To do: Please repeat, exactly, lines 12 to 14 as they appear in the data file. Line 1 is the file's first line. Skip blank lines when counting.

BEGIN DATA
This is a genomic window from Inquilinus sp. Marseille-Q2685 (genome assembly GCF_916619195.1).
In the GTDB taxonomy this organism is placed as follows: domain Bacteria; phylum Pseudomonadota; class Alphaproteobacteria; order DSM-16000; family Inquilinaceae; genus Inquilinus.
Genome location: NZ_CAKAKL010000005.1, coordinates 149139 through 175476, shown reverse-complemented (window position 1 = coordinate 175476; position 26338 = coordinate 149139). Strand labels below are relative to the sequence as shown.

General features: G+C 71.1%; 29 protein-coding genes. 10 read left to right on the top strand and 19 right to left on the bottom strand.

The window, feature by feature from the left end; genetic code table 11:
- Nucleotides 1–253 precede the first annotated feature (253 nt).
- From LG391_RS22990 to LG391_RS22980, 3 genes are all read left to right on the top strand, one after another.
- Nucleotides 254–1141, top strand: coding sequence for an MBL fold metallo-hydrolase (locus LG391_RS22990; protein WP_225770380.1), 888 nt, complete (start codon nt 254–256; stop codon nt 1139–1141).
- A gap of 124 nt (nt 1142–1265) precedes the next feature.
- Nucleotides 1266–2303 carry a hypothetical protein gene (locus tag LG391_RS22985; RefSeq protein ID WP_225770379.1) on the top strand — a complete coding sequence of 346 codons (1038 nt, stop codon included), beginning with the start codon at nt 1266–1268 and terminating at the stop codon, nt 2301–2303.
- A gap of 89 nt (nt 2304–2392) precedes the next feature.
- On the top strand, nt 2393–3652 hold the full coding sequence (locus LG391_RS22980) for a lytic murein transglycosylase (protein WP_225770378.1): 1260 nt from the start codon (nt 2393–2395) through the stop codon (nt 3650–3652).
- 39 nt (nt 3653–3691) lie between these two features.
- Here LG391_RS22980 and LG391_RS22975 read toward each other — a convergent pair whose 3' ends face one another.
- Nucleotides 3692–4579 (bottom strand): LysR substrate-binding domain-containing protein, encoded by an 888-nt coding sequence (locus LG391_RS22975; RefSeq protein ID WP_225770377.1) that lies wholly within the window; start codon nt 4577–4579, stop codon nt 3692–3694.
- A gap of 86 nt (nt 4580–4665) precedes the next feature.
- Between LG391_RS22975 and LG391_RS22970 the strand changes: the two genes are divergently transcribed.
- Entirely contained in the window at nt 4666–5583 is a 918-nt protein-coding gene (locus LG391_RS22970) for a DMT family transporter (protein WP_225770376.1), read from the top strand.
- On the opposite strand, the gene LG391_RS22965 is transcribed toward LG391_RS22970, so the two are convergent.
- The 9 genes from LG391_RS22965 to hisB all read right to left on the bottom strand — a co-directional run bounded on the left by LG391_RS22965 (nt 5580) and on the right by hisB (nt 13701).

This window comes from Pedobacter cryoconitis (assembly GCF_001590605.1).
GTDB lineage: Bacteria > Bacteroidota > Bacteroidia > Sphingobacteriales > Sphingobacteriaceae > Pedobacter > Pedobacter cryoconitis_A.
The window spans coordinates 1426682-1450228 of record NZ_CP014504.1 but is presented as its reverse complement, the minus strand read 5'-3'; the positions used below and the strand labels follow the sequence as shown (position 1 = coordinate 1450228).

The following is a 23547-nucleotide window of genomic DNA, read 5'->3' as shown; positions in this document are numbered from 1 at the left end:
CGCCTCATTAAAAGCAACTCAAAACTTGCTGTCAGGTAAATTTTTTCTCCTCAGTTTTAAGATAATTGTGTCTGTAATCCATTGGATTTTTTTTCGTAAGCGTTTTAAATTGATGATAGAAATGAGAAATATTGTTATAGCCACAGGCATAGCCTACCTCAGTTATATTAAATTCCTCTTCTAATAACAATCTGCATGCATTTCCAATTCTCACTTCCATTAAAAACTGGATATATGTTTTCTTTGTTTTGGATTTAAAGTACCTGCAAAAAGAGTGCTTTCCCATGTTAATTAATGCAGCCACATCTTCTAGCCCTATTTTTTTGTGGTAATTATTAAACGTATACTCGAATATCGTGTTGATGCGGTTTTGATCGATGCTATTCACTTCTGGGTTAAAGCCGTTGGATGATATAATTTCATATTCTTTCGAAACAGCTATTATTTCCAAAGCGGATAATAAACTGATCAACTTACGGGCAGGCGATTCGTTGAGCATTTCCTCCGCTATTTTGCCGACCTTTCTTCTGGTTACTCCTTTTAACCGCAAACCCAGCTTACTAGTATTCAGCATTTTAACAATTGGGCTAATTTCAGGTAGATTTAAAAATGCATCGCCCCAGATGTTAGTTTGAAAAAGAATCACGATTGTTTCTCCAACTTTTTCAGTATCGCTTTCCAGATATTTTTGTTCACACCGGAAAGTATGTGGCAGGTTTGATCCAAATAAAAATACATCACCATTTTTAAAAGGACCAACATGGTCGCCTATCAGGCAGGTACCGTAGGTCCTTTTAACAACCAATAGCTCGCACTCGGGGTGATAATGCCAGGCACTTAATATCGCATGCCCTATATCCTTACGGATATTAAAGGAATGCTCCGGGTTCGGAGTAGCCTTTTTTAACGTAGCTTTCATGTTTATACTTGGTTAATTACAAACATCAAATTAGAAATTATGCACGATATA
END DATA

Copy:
- On the top strand, nt 2393–3652 hold the full coding sequence (locus LG391_RS22980) for a lytic murein transglycosylase (protein WP_225770378.1): 1260 nt from the start codon (nt 2393–2395) through the stop codon (nt 3650–3652).
- 39 nt (nt 3653–3691) lie between these two features.
- Here LG391_RS22980 and LG391_RS22975 read toward each other — a convergent pair whose 3' ends face one another.